Remember 10 years ago? You may have had your first iPhone, you probably weren’t streaming anything on Netflix, and mortgages were easy for almost anyone to get—too easy.
Then came the housing market crash, and along with it a financial crisis we hadn’t seen in our generation.
It’s been more than a decade since the housing market imploded, pulling the entire American economy down with it. In the immediate aftermath of the housing crash, lenders tightened up their (admittedly way too loose) standards, leaving only borrowers with the very best credit profiles able to get a loan.
The intervening years have seen both the economy and the housing market roar back to life, although the latter is starting to slow. In response, lenders have loosened up their credit standards a bit, but they still require a lot more from borrowers than they would have at the height of the bubble.
If you haven’t been in the market for a mortgage in a while—or if you’re a first-time borrower who’s never been through the process, here’s what you need to know now:
You’ll need to prove your income—in multiple ways
During the housing bubble, it was possible to get a loan by simple stating your income, without supporting documentation, to a lender. These days, both you and your lender must prove your income, assets and debt to a lender. “The main thing that’s changed is that each piece of data in a loan application file has to be confirmed with an independent third party, and oftentimes more than one,” says Casey Fleming, author of “The Loan Guide: How to Get the Best Possible Mortgage.”
You’ll need to provide pay stubs to the lender, and your lender will call your employer to verify your income and length of employment, for example. They’ll also check in with the IRS to confirm the amount of money that you made last year.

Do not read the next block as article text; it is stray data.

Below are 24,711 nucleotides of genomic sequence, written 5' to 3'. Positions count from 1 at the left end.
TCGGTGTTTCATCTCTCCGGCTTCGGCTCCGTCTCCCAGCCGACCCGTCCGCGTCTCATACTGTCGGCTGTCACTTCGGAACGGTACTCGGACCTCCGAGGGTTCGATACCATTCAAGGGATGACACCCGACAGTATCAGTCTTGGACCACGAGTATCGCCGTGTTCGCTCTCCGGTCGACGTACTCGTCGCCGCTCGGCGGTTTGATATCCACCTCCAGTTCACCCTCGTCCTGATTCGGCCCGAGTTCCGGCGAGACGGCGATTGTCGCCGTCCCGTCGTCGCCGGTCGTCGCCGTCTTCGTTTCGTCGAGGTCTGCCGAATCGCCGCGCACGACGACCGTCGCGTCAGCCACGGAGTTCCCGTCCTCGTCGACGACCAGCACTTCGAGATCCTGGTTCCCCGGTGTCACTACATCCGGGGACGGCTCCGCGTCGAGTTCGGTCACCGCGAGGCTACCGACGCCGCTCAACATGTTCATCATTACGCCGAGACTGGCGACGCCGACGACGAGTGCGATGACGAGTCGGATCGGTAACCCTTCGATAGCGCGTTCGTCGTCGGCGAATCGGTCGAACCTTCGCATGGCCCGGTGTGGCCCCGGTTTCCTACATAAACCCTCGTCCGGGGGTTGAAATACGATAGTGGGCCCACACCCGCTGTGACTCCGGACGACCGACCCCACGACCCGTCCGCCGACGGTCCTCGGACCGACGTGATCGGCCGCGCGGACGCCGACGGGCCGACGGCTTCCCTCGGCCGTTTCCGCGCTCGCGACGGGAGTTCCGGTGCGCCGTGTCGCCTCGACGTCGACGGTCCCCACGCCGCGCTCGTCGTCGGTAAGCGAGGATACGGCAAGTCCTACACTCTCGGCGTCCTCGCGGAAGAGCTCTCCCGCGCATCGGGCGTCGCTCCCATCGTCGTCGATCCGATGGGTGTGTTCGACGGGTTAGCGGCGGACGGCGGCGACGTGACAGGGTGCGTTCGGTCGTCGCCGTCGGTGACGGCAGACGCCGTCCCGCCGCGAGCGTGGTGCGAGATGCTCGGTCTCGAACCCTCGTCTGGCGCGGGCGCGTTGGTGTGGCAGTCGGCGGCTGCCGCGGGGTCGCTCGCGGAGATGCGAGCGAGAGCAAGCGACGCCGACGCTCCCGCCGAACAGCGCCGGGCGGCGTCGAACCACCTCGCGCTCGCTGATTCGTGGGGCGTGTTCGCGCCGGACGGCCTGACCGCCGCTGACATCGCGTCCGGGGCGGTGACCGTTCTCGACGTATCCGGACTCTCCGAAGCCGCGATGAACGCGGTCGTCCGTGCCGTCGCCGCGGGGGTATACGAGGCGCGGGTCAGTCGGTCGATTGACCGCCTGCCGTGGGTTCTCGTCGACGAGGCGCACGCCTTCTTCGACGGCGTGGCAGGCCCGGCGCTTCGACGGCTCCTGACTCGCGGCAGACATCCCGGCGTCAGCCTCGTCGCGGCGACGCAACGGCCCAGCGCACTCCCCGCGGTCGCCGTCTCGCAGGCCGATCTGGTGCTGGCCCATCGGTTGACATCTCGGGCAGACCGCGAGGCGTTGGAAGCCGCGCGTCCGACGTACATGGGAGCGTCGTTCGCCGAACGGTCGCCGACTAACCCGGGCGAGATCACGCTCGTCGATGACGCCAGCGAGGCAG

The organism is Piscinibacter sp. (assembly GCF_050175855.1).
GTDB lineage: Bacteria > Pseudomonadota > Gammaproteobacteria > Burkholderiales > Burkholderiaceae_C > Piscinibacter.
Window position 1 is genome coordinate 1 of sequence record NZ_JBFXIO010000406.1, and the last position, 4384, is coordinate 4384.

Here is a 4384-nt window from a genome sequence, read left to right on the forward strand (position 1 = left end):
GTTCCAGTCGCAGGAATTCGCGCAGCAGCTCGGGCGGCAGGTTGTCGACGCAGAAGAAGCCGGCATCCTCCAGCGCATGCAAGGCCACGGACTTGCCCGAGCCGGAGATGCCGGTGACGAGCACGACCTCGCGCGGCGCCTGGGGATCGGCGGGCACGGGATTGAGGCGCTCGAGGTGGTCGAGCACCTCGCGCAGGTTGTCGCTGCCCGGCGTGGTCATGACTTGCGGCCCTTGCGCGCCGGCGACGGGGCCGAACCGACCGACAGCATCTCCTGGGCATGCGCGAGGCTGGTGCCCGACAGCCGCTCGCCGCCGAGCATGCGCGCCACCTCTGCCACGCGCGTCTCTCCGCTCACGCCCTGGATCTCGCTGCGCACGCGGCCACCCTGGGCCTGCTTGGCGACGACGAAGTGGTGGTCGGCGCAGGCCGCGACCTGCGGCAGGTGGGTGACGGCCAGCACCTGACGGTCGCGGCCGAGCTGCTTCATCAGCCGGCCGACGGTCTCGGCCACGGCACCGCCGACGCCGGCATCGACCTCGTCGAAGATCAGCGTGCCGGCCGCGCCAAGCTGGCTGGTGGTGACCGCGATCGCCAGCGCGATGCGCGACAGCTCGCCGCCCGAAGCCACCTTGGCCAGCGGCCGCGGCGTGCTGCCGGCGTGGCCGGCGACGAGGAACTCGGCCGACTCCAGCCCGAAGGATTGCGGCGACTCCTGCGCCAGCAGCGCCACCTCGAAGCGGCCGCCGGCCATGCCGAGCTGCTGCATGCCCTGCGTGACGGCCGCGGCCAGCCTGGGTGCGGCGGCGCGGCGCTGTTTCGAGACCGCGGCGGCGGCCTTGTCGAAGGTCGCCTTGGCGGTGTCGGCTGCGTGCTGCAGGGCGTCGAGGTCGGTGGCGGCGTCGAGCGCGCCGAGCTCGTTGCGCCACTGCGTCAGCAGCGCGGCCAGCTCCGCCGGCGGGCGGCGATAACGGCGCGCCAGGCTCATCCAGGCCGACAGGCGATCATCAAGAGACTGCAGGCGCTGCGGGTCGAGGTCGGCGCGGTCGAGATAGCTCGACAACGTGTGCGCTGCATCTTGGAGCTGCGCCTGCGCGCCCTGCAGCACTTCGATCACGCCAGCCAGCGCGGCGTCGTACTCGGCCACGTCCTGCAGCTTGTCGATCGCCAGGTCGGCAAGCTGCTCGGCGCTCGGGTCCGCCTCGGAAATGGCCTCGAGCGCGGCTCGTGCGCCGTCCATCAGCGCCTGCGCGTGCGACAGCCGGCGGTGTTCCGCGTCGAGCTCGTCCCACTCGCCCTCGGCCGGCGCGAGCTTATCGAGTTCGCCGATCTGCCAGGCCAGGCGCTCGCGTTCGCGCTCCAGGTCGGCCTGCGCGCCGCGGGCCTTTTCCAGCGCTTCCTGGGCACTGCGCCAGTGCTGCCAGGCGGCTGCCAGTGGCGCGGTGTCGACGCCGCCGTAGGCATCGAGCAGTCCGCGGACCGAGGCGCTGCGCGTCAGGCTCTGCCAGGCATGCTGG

One in three borrowers with mortgages closed in September 2018 had a credit score of less than 700, according to Ellie Mae.
READ MORE: How Much to Spend on a House
You can get a loan with less-than perfect credit, but it will cost more
One in three borrowers with mortgages closed in September 2018 had a credit score of less than 700, according to Ellie Mae, nearly twice the share with sub-700 scores in 2012. Still, while it’s getting easier to get a loan with less-than-perfect credit, you might have to pay a higher interest rate, which can be expensive over the life of a 30-year loan.
To avoid the additional costs, set your bill payments to autopay and avoid taking out any new loans in the months before you apply for a mortgage, since late payments and new credit inquiries can ding your score.
You should also pull your free credit report at annualcreditreport.com before applying for a home loan. “You’re looking for the validity of the report for mistakes and any outstanding collection accounts that you can take care of before you apply for a mortgage,” says Lisa Piercefield, regional operations manager at Apprisen.
READ MORE: 6 Surefire Ways to Fix Your Credit
You don’t need a 20% down payment
There are many loan programs available now that let you put down as little as 3% of the purchase price of a home.
At the height of the housing boom, buyers were able to purchase homes without putting any money down at all. When those borrowers found themselves underwater (owing more on their mortgages than their homes were worth) as housing prices plummeted, lenders changed the rules to require substantial down payments.
Today, the pendulum has swung back. While the average down payment on a home with a conventional mortgage today is 20%, there are many loan programs available now that let you put down as little as 3% of the purchase price of a home, as long as you’re willing to pay the additional costs of private mortgage insurance.
You can save money by shopping around
As interest rates have begun ticking up and the rate of growth in the housing market has begun to slow, mortgage lenders are seeing less business than they have in recent years. That’s good news for potential borrowers. Since lenders are eager for business, they’re starting to become more competitive in the rates, fees and terms of the mortgages that they offer. Make sure you’re getting a good deal by shopping around with at least three lenders before selecting one.
In addition to comparing the costs of your loan offers, you should also consider the lender themselves. “Your loan originator should be somebody that you feel you have open communication with and answers questions you never thought to ask,” says Staci Titsworth, a regional mortgage manager for PNC Bank.
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